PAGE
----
[1] Chesi G., Domain of attraction. Analysis and control via SOS programming, Springer-Verlag, London (2011). [2] Giesl P., Hafstein S., Review on computational methods for Lyapunov functions, Discrete and continuous dynamical systems. Series B, 20, No.v8, 2291-2331 (2015). [3] Blanchini F., Miani S., Set-theoretic methods in control, Birkhauser Boston (2008).

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Numerical Continuation Study of Invariant Solutions of the Complex Ginzburg-Landau Equation

Vanessa López

IBM T. J. Watson Research Center, Yorktown Heights, NY, USA   -

We consider the problem of computation and deformation of group orbits of solutions of the complex Ginzburg-Landau equation (CGLE) with cubic nonlinearity in $1\!+\!1$ space-time dimension invariant under the action of the three-dimensional Lie group of symmetries $A(x,t) \rightarrow \mathrm{e}^{\mathrm{i}\theta}A(x+\sigma,t+\tau)$. From an initial set of group orbits of such invariant solutions, for a particular point in the parameter space of the CGLE, we obtain new sets of group orbits of invariant solutions via numerical continuation along paths in the moduli space. The computed solutions along the continuation paths are unstable, and have multiple modes and frequencies active in their spatial and temporal spectra, respectively. Structural changes in the moduli space resulting in symmetry gaining / breaking associated mainly with the spatial reflection symmetry $A(x,t) \rightarrow A(-x,t)$ of the CGLE were frequently uncovered in the parameter regions traversed.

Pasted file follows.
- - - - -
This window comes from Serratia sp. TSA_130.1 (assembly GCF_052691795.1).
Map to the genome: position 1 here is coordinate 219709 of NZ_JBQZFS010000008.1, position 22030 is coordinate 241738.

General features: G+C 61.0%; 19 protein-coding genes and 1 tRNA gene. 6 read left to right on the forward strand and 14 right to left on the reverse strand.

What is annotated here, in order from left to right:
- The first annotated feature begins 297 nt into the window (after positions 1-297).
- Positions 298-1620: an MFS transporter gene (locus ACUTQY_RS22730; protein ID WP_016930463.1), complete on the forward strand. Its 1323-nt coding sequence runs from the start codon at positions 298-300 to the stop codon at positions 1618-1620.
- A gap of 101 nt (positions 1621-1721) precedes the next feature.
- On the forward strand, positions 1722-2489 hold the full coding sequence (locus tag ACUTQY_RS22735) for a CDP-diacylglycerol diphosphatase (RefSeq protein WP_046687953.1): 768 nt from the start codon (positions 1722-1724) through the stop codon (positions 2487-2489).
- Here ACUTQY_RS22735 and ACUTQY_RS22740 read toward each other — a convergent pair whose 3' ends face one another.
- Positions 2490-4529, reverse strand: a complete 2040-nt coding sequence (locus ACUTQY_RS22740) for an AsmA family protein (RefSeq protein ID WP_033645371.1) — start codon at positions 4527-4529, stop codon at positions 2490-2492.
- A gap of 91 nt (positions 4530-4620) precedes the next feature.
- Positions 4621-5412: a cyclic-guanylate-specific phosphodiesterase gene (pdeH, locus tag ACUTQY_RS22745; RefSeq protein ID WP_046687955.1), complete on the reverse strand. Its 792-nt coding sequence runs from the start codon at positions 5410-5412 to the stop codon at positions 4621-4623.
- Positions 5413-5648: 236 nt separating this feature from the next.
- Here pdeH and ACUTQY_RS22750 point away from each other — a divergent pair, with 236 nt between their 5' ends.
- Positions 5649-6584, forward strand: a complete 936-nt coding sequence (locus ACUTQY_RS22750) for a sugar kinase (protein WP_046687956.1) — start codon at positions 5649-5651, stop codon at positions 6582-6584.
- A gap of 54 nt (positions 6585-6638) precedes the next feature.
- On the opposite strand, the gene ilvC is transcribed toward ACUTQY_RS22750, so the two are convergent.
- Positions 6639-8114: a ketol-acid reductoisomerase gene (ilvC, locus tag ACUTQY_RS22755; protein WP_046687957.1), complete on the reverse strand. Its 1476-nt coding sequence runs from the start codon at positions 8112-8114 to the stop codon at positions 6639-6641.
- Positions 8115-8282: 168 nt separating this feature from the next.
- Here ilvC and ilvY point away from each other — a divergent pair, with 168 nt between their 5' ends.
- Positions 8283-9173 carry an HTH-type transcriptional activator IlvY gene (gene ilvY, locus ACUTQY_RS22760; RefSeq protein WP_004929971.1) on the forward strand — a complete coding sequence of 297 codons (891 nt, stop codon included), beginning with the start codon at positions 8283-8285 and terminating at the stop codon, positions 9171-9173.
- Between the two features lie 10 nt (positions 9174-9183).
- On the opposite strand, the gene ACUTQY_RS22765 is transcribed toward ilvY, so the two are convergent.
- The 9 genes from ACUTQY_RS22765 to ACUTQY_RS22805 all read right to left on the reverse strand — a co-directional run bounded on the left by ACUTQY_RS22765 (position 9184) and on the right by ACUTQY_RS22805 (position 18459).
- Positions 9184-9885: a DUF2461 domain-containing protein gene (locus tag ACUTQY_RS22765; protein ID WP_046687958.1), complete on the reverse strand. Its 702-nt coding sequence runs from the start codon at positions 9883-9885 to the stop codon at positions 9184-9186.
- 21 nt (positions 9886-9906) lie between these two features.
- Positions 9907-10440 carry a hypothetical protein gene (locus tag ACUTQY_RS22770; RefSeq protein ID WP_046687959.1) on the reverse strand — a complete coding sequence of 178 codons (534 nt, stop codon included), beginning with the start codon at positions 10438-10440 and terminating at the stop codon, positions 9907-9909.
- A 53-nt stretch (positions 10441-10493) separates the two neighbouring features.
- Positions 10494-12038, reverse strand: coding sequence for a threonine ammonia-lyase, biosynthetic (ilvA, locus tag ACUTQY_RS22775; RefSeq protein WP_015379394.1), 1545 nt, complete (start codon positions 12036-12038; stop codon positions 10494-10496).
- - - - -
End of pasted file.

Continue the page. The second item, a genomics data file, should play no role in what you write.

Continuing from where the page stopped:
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Halo orbits and their bifurcations - rigorous numerical approach

Irmina Walawska

Jagiellonian University, Poland   -